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Home > Fathers of the Church > Letters of St. Augustine > Letter 136

Letter 136 (A.D. 412)

To Augustine, My Lord Most Venerable, and Father Singularly Worthy of All Possible Service from Me, I, Marcellinus Send Greeting.

1. The noble Volusianus read to me the letter of your Holiness, and, at my urgent solicitation, he read to many more the sentences which had won my admiration, for, like everything else coming from your pen, they were worthy of admiration. Breathing as it did a humble spirit, and rich in the grace of divine eloquence, it succeeded easily in pleasing the reader. What especially pleased me was your strenuous effort to establish and hold up the steps of one who is somewhat hesitating, by counselling him to form a good resolution. For I have every day some discussion with the same man, so far as my abilities, or rather my lack of talent, may enable me. Moved by the earnest entreaties of his pious mother, I am at pains to visit him frequently, and he is so good as to return my visits from time to time. But on receiving this letter from your venerable Eminence, though he is kept back from firm faith in the true God by the influence of a class of persons who abound in this city, he was so moved, that, as he himself tells me, he was prevented only by the fear of undue prolixity in his letter from unfolding to you every possible difficulty in regard to the Christian faith. Some things, however, he has very earnestly asked you to explain, expressing himself in a polished and accurate style, and with the perspicuity and brilliancy of Roman eloquence, such as you will yourself deem worthy of approbation. The question which he has submitted to you is indeed worn threadbare in controversy, and the craftiness which, from the same quarter, assails with reproaches the Lord's incarnation is well known. But as I am confident that whatever you write in reply will be of use to a very large number, I would approach you with the request, that even in this question you would condescend to give a thoroughly guarded answer to their false statement that in His works the Lord performed nothing beyond what other men have been able to do. They are accustomed to bring forward their Apollonius and Apuleius, and other men who professed magical arts, whose miracles they maintained to have been greater than the Lord's.

2. The noble Volusianus aforesaid declared also in the presence of a number, that there were many other things which might not unreasonably be added to the question which he has sent, were it not that, as I have already stated, brevity had been specially studied by him in his letter. Although, however, he forbore from writing them, he did not pass them over in silence. For he is wont to say that, even if a reasonable account of the Lord's incarnation were now given to him, it would still be very difficult to give a satisfactory reason why this God, who is affirmed to be the God also of the Old Testament, is pleased with new sacrifices after having rejected the ancient sacrifices. For he alleges that nothing could be corrected but that which is proved to have been previously not rightly done; or that what has once been done rightly ought not to be altered in the very least. That which has been rightly done, he said, cannot be changed without wrong, especially because the variation might bring upon the Deity the reproach of inconstancy. Another objection which he stated was, that the Christian doctrine and preaching were in no way consistent with the duties and rights of citizens; because, to quote an instance frequently alleged, among its precepts we find, Recompense to no man evil for evil, Romans 12:17 and, Whosoever shall smite you on one cheek, turn to him the other also; and if any man take away your coat, let him have your cloak also; and whosoever shall compel you to go a mile, go with him two; Matthew 5:39-41 — all which he affirms to be contrary to the duties and rights of citizens. For who would submit to have anything taken from him by an enemy, or forbear from retaliating the evils of war upon an invader who ravaged a Roman province? The other precepts, as your Eminence understands, are open to similar objections. Volusianus thinks that all these difficulties may be added to the question formerly stated, especially because it is manifest (though he is silent on this point) that very great calamities have befallen the commonwealth under the government of emperors observing, for the most part, the Christian religion.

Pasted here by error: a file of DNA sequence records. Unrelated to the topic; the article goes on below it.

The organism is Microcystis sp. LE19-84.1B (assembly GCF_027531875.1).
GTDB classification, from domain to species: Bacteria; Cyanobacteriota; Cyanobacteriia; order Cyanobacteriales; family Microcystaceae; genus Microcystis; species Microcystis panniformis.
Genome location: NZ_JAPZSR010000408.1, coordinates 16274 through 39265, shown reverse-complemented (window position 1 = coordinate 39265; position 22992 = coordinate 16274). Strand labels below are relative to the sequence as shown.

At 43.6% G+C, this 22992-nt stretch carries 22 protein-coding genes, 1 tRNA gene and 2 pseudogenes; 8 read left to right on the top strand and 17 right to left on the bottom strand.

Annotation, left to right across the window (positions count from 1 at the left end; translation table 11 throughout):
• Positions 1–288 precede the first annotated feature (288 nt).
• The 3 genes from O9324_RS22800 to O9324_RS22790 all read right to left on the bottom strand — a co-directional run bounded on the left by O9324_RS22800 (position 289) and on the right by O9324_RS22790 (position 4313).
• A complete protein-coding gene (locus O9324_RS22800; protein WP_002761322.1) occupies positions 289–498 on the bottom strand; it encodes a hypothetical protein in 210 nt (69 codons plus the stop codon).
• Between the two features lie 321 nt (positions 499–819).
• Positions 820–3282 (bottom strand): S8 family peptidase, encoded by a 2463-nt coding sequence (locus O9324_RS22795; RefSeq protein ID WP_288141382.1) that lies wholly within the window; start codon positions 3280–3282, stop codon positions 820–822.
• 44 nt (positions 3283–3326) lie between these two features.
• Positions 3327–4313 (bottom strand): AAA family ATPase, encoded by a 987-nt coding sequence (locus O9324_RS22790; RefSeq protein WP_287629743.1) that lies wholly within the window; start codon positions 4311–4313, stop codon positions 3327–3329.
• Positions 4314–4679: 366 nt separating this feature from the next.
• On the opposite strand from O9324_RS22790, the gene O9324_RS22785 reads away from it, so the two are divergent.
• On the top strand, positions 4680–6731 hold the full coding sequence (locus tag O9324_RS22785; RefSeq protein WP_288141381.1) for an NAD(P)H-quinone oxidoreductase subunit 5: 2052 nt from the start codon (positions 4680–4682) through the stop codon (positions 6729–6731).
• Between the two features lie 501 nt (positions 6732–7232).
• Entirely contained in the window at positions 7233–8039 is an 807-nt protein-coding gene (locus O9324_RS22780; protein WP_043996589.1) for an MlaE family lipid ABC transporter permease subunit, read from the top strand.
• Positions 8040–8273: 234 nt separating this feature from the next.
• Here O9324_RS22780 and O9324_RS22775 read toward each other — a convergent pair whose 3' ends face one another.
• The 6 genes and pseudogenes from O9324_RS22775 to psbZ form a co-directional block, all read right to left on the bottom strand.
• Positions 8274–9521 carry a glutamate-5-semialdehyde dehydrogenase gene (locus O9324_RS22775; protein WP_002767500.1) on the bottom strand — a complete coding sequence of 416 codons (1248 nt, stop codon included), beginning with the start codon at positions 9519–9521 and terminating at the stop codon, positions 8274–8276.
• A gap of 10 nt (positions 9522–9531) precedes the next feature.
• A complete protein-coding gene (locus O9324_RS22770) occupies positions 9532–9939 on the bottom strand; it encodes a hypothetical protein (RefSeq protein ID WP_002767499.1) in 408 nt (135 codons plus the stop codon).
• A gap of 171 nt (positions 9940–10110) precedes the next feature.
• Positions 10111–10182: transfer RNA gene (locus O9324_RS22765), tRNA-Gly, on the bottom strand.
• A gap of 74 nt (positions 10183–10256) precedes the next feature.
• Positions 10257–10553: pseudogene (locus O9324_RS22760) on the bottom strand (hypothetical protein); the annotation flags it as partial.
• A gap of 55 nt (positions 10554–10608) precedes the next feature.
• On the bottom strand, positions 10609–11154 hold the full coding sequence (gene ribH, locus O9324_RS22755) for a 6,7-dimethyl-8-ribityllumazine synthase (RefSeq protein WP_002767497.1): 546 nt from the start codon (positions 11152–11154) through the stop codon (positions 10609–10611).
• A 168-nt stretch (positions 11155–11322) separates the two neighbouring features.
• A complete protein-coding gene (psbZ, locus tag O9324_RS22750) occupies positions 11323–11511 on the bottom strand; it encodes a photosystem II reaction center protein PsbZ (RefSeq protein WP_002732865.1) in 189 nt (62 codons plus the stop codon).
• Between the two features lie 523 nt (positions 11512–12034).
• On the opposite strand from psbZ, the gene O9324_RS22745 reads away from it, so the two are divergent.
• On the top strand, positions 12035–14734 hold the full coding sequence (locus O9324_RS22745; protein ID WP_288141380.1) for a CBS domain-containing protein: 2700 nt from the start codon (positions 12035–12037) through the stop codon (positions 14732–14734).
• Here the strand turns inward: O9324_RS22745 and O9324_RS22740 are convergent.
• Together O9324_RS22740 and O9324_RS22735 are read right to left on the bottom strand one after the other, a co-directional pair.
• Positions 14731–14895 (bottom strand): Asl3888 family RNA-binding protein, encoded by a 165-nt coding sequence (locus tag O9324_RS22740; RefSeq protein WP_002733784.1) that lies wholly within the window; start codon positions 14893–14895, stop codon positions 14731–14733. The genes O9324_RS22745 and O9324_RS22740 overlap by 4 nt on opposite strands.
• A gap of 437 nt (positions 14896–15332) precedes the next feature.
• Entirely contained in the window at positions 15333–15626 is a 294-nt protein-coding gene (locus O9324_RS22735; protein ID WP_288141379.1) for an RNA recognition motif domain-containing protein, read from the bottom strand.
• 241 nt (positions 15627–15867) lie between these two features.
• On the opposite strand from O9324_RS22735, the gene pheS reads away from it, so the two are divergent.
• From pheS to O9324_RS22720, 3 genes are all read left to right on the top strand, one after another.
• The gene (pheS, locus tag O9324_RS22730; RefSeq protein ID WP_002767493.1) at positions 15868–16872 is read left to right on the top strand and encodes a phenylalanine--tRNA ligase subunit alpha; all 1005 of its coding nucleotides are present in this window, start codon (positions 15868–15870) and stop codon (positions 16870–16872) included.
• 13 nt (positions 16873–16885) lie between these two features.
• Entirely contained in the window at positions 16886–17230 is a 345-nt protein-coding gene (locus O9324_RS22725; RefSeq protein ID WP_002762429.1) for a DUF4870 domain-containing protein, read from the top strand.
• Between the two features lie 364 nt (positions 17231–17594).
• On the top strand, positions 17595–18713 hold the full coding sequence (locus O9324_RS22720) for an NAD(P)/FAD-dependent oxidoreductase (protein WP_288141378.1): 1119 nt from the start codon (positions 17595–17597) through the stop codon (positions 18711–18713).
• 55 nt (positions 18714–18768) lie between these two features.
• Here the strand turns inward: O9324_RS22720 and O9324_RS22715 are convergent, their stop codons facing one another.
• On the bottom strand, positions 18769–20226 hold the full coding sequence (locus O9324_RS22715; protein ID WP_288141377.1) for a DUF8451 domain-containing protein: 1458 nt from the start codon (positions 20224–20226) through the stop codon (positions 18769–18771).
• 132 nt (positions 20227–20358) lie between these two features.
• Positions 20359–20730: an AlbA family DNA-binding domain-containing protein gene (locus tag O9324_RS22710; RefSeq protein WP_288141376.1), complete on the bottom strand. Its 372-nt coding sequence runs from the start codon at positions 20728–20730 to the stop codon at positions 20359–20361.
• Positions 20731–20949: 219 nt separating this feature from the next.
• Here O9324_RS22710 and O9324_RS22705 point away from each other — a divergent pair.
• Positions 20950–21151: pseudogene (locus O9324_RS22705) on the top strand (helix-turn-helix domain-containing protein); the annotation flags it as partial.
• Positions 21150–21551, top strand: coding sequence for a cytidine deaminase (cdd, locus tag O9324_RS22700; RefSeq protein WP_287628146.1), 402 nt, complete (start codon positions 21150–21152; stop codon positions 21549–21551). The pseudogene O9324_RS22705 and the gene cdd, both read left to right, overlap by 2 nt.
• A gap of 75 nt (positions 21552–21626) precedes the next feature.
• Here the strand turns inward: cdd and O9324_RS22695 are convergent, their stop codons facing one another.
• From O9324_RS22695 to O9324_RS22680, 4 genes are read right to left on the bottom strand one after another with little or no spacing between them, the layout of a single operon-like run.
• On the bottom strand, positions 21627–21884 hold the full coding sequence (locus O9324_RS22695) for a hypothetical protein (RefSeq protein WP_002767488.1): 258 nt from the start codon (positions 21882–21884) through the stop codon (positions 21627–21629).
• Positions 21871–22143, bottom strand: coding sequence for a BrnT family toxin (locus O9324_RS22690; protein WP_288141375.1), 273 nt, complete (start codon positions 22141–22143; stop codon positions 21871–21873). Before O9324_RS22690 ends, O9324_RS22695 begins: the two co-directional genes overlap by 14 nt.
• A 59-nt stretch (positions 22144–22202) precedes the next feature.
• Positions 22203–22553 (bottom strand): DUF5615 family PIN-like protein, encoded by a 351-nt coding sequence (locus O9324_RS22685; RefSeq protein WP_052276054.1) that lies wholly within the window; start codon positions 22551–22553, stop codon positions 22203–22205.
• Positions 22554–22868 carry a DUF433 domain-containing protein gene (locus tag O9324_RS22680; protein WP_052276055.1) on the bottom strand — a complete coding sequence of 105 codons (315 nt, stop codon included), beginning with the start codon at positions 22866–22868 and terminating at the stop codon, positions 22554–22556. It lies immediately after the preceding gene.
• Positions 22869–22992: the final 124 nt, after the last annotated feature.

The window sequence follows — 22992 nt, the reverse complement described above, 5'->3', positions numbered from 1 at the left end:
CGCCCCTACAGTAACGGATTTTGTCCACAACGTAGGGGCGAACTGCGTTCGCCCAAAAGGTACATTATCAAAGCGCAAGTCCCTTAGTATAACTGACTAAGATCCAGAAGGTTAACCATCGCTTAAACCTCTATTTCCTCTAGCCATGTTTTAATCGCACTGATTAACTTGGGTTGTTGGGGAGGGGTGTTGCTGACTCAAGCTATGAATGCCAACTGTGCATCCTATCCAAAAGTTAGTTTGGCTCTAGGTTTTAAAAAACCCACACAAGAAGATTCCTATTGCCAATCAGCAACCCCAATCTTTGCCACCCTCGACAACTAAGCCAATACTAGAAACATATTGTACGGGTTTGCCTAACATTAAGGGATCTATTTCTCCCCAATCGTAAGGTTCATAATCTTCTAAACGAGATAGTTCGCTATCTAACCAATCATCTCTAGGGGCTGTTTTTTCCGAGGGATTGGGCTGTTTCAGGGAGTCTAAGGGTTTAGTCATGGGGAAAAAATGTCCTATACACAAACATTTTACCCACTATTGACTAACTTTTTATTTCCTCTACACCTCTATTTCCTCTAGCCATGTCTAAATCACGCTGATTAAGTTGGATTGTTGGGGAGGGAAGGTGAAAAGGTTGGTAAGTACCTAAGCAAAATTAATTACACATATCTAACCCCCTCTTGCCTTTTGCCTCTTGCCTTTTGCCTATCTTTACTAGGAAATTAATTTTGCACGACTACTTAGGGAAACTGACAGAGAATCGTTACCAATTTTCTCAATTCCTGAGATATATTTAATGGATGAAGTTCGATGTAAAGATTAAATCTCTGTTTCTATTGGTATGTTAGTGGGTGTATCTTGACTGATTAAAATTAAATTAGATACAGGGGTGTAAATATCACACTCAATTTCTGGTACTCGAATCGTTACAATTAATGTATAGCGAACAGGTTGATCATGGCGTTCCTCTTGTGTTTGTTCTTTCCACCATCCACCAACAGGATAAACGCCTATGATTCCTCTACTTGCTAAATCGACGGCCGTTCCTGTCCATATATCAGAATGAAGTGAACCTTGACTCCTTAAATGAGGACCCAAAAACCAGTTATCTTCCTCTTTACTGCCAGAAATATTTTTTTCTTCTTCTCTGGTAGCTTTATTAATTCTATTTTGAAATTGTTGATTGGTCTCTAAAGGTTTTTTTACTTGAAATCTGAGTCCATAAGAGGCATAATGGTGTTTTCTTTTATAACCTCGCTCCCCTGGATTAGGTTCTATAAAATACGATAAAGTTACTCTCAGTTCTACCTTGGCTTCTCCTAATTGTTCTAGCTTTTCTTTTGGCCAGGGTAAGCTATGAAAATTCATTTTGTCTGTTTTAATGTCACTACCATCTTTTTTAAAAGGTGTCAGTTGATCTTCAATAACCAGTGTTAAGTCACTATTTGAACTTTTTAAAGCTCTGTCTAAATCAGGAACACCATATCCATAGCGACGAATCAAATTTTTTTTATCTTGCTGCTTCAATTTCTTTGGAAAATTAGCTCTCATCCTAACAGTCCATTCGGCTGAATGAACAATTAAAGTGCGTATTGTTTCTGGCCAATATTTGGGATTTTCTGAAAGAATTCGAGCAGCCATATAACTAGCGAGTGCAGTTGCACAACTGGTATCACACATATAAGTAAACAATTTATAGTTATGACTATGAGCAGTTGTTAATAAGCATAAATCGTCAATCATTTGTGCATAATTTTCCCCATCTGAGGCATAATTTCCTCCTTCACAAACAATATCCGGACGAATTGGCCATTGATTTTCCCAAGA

3. Wherefore, as your Grace condescends along with me to acknowledge, it is important that all these difficulties be met by a full, thorough, and luminous reply (since the welcome answer of your Holiness will doubtless be put into many hands); especially because, while this discussion was going on, a distinguished lord and proprietor in the region of Hippo was present, who ironically said some flattering things concerning your Holiness, and affirmed that he had been by no means satisfied when he inquired into these matters himself.

I, therefore, not unmindful of your promise, but insisting on its fulfilment, beseech you to write, on the questions submitted, treatises which will be of incredible service to the Church, especially at the present time.

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Source. Translated by J.G. Cunningham. From Nicene and Post-Nicene Fathers, First Series, Vol. 1. Edited by Philip Schaff. (Buffalo, NY: Christian Literature Publishing Co., 1887.) Revised and edited for New Advent by Kevin Knight. <http://www.newadvent.org/fathers/1102136.htm>.

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